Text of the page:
So why did I stop eating Chinese food? It fell victim to my college education. I took another course on nutrition, this time the Biology and Chemistry of Food and learned that Chinese food is full of MSG, flavor enhancer that is commonly deemed “as safe.” To my mind if the question of something being “safe” arises in the first place, I cannot bring myself to ingest it. Why do it when there are so many other options available?
Here is a full list of ingredients for Chinese Chicken Soup: chicken breast, coconuts, chicken stock, ginger, goji berries, salt and pepper. I’m sold! I make my own chicken stock, but if you need to buy one just watch out and buy chicken stock that is labeled “MSG free” or “no added MSG,” if it doesn’t say that specifically you can be sure you stock will contain some kind of nasty additive.
The most commonly used thickening agent in the book is tapioca flour/starch, which is gluten-free and available everywhere. It was especially happy about this because I have five bags of tapioca in my pantry. Why? I keep thinking that I’m running out and keep buying more. I realize it provides groundwork for a new age syndrome The-fear-of-being-out-of-tapioca.
After you read up on Basic Ingredients preparation and how to prepare Chinese stocks, which are basis of many Chinese dishes, you get to the twelve recipes chapters divided by cooking techniques. I didn’t realize there was so many – roasting, boiling, stir-frying, steaming, flash-pouching, oil-steeping, and braising – just to name a few.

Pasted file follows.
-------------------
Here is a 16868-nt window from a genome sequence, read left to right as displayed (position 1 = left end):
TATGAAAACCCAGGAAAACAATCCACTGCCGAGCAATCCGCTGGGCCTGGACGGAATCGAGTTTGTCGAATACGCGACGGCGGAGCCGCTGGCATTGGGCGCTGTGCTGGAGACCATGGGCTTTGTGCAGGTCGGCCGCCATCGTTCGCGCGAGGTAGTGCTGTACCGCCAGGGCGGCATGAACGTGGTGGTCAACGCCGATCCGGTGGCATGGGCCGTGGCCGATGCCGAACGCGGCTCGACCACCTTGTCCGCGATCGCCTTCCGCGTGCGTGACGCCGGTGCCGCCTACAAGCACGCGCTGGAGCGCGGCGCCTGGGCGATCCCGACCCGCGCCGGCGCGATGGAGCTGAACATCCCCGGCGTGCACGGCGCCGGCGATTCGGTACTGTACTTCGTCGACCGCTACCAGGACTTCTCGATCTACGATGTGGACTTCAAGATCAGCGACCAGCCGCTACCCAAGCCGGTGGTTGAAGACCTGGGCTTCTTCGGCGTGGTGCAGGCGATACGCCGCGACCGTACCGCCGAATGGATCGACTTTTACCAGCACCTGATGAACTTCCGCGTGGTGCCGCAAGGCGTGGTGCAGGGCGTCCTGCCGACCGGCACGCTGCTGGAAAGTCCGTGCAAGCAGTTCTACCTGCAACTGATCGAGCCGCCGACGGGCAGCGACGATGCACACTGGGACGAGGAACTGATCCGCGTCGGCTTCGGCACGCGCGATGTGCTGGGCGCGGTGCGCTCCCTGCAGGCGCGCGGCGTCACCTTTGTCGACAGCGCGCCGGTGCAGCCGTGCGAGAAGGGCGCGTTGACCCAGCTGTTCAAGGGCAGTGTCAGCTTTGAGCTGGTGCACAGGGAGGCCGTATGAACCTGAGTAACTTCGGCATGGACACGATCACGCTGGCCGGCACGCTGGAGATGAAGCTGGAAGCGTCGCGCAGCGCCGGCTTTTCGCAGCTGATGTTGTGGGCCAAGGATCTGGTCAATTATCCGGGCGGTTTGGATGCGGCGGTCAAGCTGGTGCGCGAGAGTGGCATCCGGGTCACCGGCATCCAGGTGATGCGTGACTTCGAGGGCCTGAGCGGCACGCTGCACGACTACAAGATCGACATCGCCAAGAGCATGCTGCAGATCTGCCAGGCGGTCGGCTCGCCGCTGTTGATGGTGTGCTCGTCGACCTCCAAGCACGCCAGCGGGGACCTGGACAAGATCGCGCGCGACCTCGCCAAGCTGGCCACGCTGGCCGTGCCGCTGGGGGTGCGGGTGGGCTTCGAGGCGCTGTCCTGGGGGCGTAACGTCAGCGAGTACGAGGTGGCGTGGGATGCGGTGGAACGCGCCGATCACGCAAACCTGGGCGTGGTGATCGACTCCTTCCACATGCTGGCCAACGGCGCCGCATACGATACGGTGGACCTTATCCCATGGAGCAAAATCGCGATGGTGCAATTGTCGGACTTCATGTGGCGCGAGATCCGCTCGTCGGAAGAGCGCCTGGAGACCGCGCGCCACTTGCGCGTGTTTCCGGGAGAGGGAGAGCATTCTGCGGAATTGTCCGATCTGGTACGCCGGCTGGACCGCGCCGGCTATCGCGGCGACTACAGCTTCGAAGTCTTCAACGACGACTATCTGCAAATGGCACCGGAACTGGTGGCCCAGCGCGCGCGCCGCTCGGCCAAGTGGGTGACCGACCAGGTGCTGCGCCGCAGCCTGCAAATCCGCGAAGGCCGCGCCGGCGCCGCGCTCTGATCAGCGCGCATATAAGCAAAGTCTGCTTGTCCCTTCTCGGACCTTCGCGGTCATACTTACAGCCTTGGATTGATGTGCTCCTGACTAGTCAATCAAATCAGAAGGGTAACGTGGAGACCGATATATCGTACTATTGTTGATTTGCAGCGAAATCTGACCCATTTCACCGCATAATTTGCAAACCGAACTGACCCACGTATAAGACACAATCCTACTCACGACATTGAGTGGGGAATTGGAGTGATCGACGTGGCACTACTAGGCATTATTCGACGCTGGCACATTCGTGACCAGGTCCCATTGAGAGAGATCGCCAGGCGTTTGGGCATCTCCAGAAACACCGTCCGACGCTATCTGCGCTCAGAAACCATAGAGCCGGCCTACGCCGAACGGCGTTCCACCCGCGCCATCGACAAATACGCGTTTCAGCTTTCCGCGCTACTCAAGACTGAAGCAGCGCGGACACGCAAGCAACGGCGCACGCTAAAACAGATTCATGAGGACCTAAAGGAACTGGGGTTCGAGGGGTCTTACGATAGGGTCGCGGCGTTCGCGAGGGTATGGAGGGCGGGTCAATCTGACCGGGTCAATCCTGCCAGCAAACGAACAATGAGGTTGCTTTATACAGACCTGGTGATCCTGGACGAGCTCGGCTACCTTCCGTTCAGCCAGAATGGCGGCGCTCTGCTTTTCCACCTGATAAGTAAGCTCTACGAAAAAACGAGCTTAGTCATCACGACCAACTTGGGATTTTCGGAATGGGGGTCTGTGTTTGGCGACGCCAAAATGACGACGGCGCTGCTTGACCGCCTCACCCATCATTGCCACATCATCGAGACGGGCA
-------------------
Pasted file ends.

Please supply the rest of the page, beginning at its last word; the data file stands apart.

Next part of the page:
If you like Stir-Fry then let me tell you that Chapter 6 called Harnessing the Breath of Wok consists of 5 subdivisions: simple stir-fry, dry stir-fry, moist stir-fry, dry-fry, and scramble stir-fry. I will never think of stir-fry the same way again. The chapter on boiling is divided into four different kinds of boiling: boiling, steeping, blanching, and hot pot. Quite frankly it’s much more than I imagined.
If you think, why in the world would I want a whole fish when I can buy a fillet and skip the messy work, think again! Fillet doesn’t come close to the taste of fish prepared whole. I grew up with eager fishermen and ate lots of freshly caught fish of all sizes and varieties prepared at home whole and in parts. My taste buds are finely tuned to the nuances of fish flavor and no matter how skillfully I prepare fish fillets they never are as flavorful and complete as they should be.
Phoenix Claws and Jade Trees is a wonderful cookbook that inspires to cook. The pages are extra thick and pleasure to handle. The beautiful photographs, all 240 of them, are really a work of art. I especially enjoyed the step-by-step photos. It’s as close as you can get to taking an actual cooking class. I like how the book breaks down classical Chinese cuisine into logical sequence of steps: aromatics, knife techniques, stocks… by the time we get to the actual cooking recipes make sense. The book truly educates. It doesn’t simply catalog the recipes. There are complex and poetic descriptions of cooking techniques and detailed information on how and why it works and where the flavor is coming from. The Chinese way of cooking differs from many other countries. I felt positively extravagant standing in my kitchen with a star anise in hand. I am confident that with a bit of effort the recipes in the book can be mastered by anyone, even a beginner cook. And using this book will definitely increase your culinary repertoire.